Supplementary Material for: A Deletion of More than 800 kb Is the Most Recurrent Mutation in Chilean Patients with SHOX Gene Defects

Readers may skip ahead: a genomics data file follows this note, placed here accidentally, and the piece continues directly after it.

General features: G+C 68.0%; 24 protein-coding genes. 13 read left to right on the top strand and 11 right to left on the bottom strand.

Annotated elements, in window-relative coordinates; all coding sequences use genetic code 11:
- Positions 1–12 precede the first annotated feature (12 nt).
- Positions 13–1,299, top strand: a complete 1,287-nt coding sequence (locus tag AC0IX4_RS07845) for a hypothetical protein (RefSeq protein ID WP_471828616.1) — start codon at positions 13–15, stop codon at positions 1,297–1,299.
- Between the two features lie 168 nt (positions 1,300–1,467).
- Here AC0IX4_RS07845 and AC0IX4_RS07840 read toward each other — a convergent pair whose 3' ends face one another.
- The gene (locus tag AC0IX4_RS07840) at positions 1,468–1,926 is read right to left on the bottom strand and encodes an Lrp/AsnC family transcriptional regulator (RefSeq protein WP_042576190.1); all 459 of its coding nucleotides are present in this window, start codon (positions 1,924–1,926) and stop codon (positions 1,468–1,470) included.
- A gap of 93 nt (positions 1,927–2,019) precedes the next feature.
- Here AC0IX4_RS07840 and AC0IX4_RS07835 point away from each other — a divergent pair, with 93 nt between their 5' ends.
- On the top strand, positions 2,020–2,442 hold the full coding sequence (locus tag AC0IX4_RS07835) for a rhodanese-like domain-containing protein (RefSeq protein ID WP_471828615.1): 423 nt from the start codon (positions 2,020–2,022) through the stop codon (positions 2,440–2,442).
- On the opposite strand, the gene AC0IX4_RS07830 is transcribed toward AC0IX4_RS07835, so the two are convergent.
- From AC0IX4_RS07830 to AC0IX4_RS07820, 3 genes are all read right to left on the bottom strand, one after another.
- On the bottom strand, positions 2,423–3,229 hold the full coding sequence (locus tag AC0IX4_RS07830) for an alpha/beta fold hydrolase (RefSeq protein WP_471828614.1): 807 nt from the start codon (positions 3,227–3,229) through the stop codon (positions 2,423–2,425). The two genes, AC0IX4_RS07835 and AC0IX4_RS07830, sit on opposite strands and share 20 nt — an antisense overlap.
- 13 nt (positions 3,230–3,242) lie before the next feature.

Background: Deletions in the SHOX gene are the most frequent genetic cause of Leri-Weill syndrome and Langer mesomelic dysplasia, which are also present in idiopathic short stature. Aim: To describe the molecular and clinical findings observed in 23 of 45 non-consanguineous Chilean patients with different phenotypes related to SHOX deficiency. Methods: Multiplex ligation-dependent probe amplification was used to detect the deletions; the SHOX coding region and deletion-flanking areas were sequenced to identify point mutations and single-nucleotide polymorphisms (SNPs). Results: The main genetic defects identified in 21 patients consisted of deletions; one of them, a large deletion of >800 kb, was found in 8 patients. Also, a smaller deletion of >350 kb was observed in 4 patients. Although we could not precisely determine the deletion breakpoint, we were able to identify a common haplotype in 7 of the 8 patients with the larger deletion based on 22 informative SNPs. Conclusion: These results suggest that the large deletion-bearing allele has a common ancestor and was either introduced by European immigrants or had originated in our Amerindian population. This study allowed us to identify one recurrent deletion in Chilean patients; also, it contributed to expanding our knowledge about the genetic background of our population.